Veteran defensemen Dan Girardi and Kevin Klein both are medically cleared to play and are practicing with the New York Rangers again after extended injury absences. Though neither will play Tuesday night in Newark against the Devils or Wednesday at Madison Square Garden against the Islanders, Girardi and Klein will be on the club’s trip later this week to California, and both should return to the lineup at some point out west.
This is crucial for the Rangers because head coach Alain Vigneault has major decisions to make with his defense corps. Vigneault must choose which d-men make up his Top Six heading into the playoffs, and what are his three best pairs.
After Wednesday’s rivalry match up with the Islanders, Vigneault has just eight regular season games left to mix and match and figure out his defense corps.
When Girardi and Klein return, the Rangers have nine defensemen to make decisions on.
Here’s a closer look.
It is safe to say that, barring injury, these three defensemen will be most definitely be in the Rangers lineup when the puck drops on the post season: Ryan McDonagh, Marc Staal and Brady Skjei.
Two others, Adam Clendening and Steven Kampfer, are locks to be watching from the press box.
So, that is five of the nine defensemen accounted for right off the bat.
McDonagh, the Blueshirts’ captain, is in the midst of, perhaps, the best all-around season of his National Hockey League career. He anchors the top pair and plays in every game situation. McDonagh, who leads all Rangers defensemen with 38 points and a +19 plus/minus rating, averages more than 24 minutes of ice-time per game, a number that will increase come playoff time when Vigneault leans on him more heavily.
Staal rebounded this year after a poor 2015-16 campaign. The veteran spent most of the season on the second defense pairing, but lately partners with McDonagh effectively on the top pair.
Skjei is having a terrific rookie season, tied for eighth among all rookies with 33 points, which is second to Zach Werenski of Columbus among first-year defensemen. His 29 assists are fifth among all rookies and his +16 mark is second.
So, the locks are obvious.
Now it gets interesting with four players vying for the last three spots on defense.
Despite his declining play the past couple of years, and having the worst Corsi For percentage of the Rangers nine defensemen (44.63%), Girardi is pretty much a lock to be in the Top Six when the playoffs open. He is a favorite of Vigneault, who respects Girardi’s contributions to the club’s success in recent years and his warrior mentality. Until he proves himself fully healthy, coming back from a nasty, deep gash near his ankle from blocking a shot, Girardi remains a bit of a question mark.
Like Girardi, Klein is a heart-and-soul player, extremely popular teammate, major contributor in the past, and big-game performer whose skills have declined of late. Last year, Klein often paired with McDonagh five on five. This season, Klein struggled in a reduced role while playing fewer minutes, mostly on a third pairing with Skjei. His spot in the Top Six is far less secure than that of Girardi.
The final two defensemen on the roster both look to make their Rangers playoff debuts this spring. Nick Holden, acquired from Colorado this past summer, and Brendan Smith, picked up right before the trade deadline from Detroit, are versatile left-handed options for Vigneault, who can play either on the right side or left, and up or down the three defense pairings.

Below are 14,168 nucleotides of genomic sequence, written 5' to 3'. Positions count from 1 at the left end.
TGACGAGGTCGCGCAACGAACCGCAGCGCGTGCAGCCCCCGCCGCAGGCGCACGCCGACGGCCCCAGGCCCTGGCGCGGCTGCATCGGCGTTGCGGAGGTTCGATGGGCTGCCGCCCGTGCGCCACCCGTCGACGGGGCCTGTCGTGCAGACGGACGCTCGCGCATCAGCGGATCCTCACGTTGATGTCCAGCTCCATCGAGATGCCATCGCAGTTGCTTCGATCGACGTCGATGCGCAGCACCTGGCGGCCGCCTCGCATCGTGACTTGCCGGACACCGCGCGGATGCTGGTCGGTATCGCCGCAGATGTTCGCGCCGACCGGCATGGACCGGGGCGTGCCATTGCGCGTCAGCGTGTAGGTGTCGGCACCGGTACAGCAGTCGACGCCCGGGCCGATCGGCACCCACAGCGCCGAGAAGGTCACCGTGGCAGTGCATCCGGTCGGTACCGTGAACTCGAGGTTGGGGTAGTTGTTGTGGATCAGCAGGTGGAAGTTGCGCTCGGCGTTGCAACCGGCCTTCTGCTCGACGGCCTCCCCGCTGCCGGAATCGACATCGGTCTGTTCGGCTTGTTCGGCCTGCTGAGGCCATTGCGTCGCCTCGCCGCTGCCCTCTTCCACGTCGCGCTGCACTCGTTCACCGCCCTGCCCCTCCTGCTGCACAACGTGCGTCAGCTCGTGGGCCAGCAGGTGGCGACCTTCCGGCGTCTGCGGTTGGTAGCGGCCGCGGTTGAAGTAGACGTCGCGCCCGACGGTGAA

Both are probably best suited for second-pair duty, and neither is a lock to be in the Top Six when the post season arrives, though one would expect Holden and Smith to be in uniform for Game One of the first round.
Holden’s offensive output of ten goals and 31 points is a pleasant surprise. Not so pleasant are his struggles defensively the past two months nor his penchant for screening his own goaltender and having opponent’s shots deflect off him and into the Rangers net. His declining play is cause for concern, but it is difficult to imagine Holden missing from the Top Six once the playoffs begin, especially since he is one of only four players on the team to play in all 72 games, so far, this season (Mats Zuccarello, J.T. Miller, and Derek Stepan are the others).
As for Smith, his play has been reliable and steady since arriving from the Red Wings, more so since being moved to the second pair after beginning alongside McDonagh. It is his acquisition that creates the depth which forces Vigneault to make some difficult decisions.
It says here that when the Rangers open up the playoffs the Rangers deploy the following three defense pairs:
Ryan McDonagh-Dan Girardi
Marc Staal-Nick Holden
Brady Skjei-Brendan Smith
Now, that is not to say it stays this way; but Vigneault’s default always is to pair McDonagh and Girardi, and then if Girardi struggles, the coach makes changes.
Should Girardi not last on the top pair, all four of the remaining d-men have spent time alongside the team’s captain this year. The most intriguing choice, and the one with the highest risk/reward, is to pair the rookie Skjei with McDonagh, creating an elite skating duo from the back end. However, it’s hard to fathom Vigneault going down that road in the playoffs due to Skjei’s inexperience and still-growing defensive game.
In this scenario, Klein is the seventh defenseman, and a pretty nice safety net for the Rangers to have should one of the d-men struggle or get hurt
It is imperative, though, that Vigneault mix and match and try different things the last two weeks of the season once all of his defensemen are healthy, so that he has the best possible feel about who pairs best with whom.